America’s rivers and streams are generally suitable for irrigation, supplying drinking water, and home and recreational uses. However, in areas with significant agricultural and urban development, the quality of our nation’s water resources has been degraded by contaminants such as pesticides, nutrients, and gasoline-related compounds.
A series of 15 reports on the health of major river basins across the country have been released by the USGS. The river basins are in Hawaii, Alaska, California, Washington, Wyoming, Montana, Utah, Idaho, North Dakota, Ohio, Indiana, Kentucky, Illinois, Wisconsin, Louisiana, Mississippi, Alabama, Georgia, Tennessee, Maine, New Hampshire, Massachusetts, Rhode Island, Pennsylvania, New Jersey, New York, Delaware, Maryland, and Virginia. Findings of regional and national interest are highlighted in a separate report “Water Quality in the Nation’s Streams and Aquifers-Overview of Selected Findings, 1991-2001.”
For more than a decade, USGS hydrologists have looked at three questions related to water quality. What are the conditions of our nation’s streams and ground water? How is water quality changing over time? And how do natural features and human activities affect the quality of streams?
According to the USGS Chief Hydrologist Robert Hirsch, “By evaluating and assessing our nation’s water resources, we have a better understanding of water quality and this gives us a comprehensive picture of the long-term health of America’s rivers and aquifers. We have analyzed the effects of agricultural, urban, and forest land use practices on water quality, habitat, and biota.”
Major challenges that continue to affect streams and ground water are sources of pesticides, nutrients, metals, gasoline-related compounds and other contaminants. In urban areas, insecticides such as diazinon and malathion which are commonly used on lawns and gardens were found in nearly all of the streams that were sampled. Streams in agricultural areas were more likely to contain herbicides-especially atrazine, metolachlor, alachlor, and cyanazine.
Hirsch also noted that, “Concentrations of contaminants in water samples from wells were almost always lower than current EPA drinking-water standards and guidelines. However, the possible risk to people and to aquatic life can only be partially addressed because of the lack of criteria for many chemicals and their degradation or “breakdown” products. In addition, criteria were developed for individual chemicals and do not take into account exposure to mixtures or seasonal high pulses in concentrations.”
The detection of chemicals at low levels does not automatically translate into impacts on human or aquatic health. For example, USGS water quality assessments may be done at the parts-per- trillion levels, an amount that can be up to 100 times lower than the threshold used for setting standards and guidelines.
Other notable trends related to water-quality over the past decade are:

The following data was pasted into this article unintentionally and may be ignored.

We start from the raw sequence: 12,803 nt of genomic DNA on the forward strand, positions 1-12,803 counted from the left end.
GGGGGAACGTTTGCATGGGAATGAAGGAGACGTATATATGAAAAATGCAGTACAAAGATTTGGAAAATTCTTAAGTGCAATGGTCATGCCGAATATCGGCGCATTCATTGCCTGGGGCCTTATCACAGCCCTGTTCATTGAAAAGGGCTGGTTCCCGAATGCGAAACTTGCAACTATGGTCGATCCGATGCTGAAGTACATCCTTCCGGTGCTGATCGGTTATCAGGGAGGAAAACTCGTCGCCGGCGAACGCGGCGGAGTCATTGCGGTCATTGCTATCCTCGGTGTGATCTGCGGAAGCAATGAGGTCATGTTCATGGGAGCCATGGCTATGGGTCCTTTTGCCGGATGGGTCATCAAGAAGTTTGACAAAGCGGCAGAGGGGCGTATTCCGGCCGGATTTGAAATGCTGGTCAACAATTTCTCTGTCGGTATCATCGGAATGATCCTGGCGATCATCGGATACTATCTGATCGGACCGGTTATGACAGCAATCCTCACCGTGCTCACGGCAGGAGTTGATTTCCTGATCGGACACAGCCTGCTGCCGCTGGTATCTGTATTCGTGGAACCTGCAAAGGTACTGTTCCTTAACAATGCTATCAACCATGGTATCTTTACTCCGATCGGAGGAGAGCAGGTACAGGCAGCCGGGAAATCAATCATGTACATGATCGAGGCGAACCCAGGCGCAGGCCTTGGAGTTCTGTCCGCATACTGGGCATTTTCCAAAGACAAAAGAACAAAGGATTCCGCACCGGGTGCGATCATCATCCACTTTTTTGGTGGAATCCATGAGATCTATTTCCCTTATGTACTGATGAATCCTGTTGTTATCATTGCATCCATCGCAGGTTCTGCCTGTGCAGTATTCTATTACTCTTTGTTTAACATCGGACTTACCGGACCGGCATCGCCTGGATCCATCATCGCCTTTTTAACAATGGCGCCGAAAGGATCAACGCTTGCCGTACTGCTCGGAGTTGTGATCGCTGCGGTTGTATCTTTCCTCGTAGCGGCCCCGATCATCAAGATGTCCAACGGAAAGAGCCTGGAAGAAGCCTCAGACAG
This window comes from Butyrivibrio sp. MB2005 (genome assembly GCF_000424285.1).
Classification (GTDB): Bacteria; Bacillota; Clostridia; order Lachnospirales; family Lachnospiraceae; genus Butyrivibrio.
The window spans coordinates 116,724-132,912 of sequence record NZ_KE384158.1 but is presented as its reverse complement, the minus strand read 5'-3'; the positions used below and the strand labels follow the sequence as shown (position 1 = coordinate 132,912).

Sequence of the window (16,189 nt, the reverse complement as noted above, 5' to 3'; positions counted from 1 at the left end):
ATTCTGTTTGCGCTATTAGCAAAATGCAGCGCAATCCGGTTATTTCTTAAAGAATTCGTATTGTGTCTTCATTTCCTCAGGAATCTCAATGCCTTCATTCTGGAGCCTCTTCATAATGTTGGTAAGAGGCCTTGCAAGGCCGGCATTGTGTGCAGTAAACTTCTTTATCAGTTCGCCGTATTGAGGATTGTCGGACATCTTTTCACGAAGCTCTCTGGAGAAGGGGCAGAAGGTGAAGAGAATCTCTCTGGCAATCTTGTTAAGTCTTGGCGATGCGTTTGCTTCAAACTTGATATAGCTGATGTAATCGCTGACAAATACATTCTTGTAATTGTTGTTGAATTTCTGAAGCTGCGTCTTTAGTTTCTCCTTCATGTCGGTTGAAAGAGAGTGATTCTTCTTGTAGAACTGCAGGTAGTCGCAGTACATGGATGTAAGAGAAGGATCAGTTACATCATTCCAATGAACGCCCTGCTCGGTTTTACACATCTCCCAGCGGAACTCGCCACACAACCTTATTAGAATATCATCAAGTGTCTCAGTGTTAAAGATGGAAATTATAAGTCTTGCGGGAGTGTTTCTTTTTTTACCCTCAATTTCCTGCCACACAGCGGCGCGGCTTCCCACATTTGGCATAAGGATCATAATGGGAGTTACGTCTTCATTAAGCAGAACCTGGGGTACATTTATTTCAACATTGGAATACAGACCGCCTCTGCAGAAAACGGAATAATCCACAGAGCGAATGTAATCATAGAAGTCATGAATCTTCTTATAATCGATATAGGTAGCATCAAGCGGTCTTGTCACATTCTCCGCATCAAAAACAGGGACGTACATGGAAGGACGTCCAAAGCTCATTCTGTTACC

- Changes in land management practices can improve water quality in streams over time. For example, changing from furrow to sprinkler and drip irrigation in parts of Washington’s Yakima River Basin has reduced runoff from fields resulting in less sediment and compounds such as DDT in streams. In fact, concentrations of total DDT in large-scale suckers, smallmouth bass, and carp from the lower Yakima River decreased by about half since the 1980’s.
- Even low levels of urban development have an impact. In Anchorage, for example, the abundance and diversity of aquatic insects became affected when about five percent of a watershed was converted into areas like parking lots.
- Natural features, such as soils, climate, and geology, are an important influence on water quality in watersheds. For example, mercury concentrations in fish are affected by the amount of wetlands and chemical properties of soils and water, and therefore, fish in forested streams in New England had higher levels of mercury than fish in the more urban watersheds in the Boston metropolitan area.
- Contaminants can occur naturally, even in relatively pristine areas like Wyoming and Montana’s Yellowstone River Basin. Elevated phosphorus concentrations were noted as derivatives from igneous and marine sedimentary rocks. Elevated arsenic levels are most likely from sedimentary rocks in contact with geothermal waters.
The reports on water quality were completed by the USGS National Water Quality Assessment (NAWQA) program. Of the 51 areas studied in the first phase of the program, the USGS has already launched a second round of studies in 42 areas to determine trends, fill critical gaps in the characterization of water-quality conditions, and increase understanding of natural and human factors that affect water quality. Free copies of the NAWQA reports are available from 1-888-ASK-USGS, by fax 303-202-4693 or online at http://pubs.water.usgs.gov/nawqasum/.
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